The federal sequestration is having a negative impact on Ohio’s public health programs. But Dr. Ted Wymyslo says it’s hard, at this point, to know exactly how much money programs are losing. He says the department has been waiting since early March to learn specifics about the cuts that will be put in place because the federal government has decided to cut back on program funding.
There’s some positive news for the Dayton housing market- home sales are at a five year high. The numbers are the most for the month of June since before the economic downturn began in 2007.
According to a new report from the Dayton Area Board of Realtors, home sales were up 24% from the same time last year. June is typically one of the stronger months for home sales. The prices of homes are also on the rise with an average sale price of just over 142 thousand dollars, a 10 percent increase from the same time last year.
Ohio’s economic recovery is showing up in the figures on tax revenue that state government is taking in. The final money tally from state budget year that just ended has Ohio up three percent compared to original estimates.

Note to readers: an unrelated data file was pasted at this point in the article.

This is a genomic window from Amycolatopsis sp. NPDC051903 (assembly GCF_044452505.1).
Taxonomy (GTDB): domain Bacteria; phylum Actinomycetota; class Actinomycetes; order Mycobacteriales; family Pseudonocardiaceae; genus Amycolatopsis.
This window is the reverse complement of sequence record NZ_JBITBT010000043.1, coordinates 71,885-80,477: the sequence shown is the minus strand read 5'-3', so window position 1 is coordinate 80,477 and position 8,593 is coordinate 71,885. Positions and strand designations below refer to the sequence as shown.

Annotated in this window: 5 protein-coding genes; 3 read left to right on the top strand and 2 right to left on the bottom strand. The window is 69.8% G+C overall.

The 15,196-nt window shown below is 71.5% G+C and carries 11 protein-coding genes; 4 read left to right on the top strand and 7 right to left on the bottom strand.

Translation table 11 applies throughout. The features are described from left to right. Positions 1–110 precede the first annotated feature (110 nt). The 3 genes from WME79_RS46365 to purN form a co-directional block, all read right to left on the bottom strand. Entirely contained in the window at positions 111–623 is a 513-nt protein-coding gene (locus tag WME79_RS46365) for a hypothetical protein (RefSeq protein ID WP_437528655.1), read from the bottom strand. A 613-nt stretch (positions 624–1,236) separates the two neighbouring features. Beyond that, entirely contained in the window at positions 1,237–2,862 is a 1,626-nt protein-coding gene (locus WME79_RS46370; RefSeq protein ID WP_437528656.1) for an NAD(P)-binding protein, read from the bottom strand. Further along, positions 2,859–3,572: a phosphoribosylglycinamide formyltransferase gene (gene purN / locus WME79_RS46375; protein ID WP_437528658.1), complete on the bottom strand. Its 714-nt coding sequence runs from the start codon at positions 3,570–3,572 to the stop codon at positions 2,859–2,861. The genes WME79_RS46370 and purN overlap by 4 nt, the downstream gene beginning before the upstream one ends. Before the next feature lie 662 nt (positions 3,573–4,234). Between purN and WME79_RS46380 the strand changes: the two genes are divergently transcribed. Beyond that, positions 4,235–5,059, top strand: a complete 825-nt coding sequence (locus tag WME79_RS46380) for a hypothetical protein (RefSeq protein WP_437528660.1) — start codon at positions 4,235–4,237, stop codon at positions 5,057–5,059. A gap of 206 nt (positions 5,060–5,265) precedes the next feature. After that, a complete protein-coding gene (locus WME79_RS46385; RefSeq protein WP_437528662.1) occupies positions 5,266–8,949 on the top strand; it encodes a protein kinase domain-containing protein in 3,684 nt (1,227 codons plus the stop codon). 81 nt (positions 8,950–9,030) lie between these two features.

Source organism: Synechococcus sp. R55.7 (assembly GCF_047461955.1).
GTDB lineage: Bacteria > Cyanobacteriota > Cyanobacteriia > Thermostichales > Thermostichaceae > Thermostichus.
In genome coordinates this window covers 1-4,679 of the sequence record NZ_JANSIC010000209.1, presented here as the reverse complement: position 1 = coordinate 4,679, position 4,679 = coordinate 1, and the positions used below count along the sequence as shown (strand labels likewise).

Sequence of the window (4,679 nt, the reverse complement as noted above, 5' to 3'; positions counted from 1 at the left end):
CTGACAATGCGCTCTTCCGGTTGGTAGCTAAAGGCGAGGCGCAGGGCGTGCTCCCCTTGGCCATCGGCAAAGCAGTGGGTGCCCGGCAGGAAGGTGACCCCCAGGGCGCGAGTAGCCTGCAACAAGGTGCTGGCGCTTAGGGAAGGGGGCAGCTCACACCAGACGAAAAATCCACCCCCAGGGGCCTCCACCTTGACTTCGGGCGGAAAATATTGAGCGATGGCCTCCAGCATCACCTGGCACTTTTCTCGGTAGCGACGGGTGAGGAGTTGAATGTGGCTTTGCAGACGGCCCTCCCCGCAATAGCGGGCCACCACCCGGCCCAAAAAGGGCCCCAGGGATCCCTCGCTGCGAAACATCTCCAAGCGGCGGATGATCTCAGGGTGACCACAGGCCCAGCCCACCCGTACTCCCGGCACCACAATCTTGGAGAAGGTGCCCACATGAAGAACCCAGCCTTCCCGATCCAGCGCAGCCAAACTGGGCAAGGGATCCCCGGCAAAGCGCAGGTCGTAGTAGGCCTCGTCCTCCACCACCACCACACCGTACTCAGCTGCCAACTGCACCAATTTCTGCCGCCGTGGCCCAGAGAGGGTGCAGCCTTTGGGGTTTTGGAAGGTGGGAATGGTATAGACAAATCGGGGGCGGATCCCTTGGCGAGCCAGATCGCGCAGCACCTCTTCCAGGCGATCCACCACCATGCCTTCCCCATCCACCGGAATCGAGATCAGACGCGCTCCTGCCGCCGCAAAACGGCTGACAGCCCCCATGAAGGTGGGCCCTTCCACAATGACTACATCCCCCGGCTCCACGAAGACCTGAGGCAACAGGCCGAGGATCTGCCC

The newly released final numbers from the budget year which ended June 30 show the state getting more money than predicted, $670 million more over the past year to be exact.
That figure is about three percent more than original estimates.
The City of Dayton announced it will begin a new development project downtown. The commission approved a $36 million pre-development agreement for what’s called the Water Street Project that will enhance riverfront property in the city.
Ohio employers have been paying millions in higher taxes because the state has failed to repay a federal loan to cover unemployment benefits during the recession.
The Columbus Dispatch reports that the state's failure to repay the $1.5 billion federal debt has left Ohio employers with a $272 million tax increase over the past 18 months.
Employers pay state and federal payroll taxes to fund jobless benefits. But Ohio was among 36 states forced to borrow from the federal government to keep paying jobless benefits when the recession hit.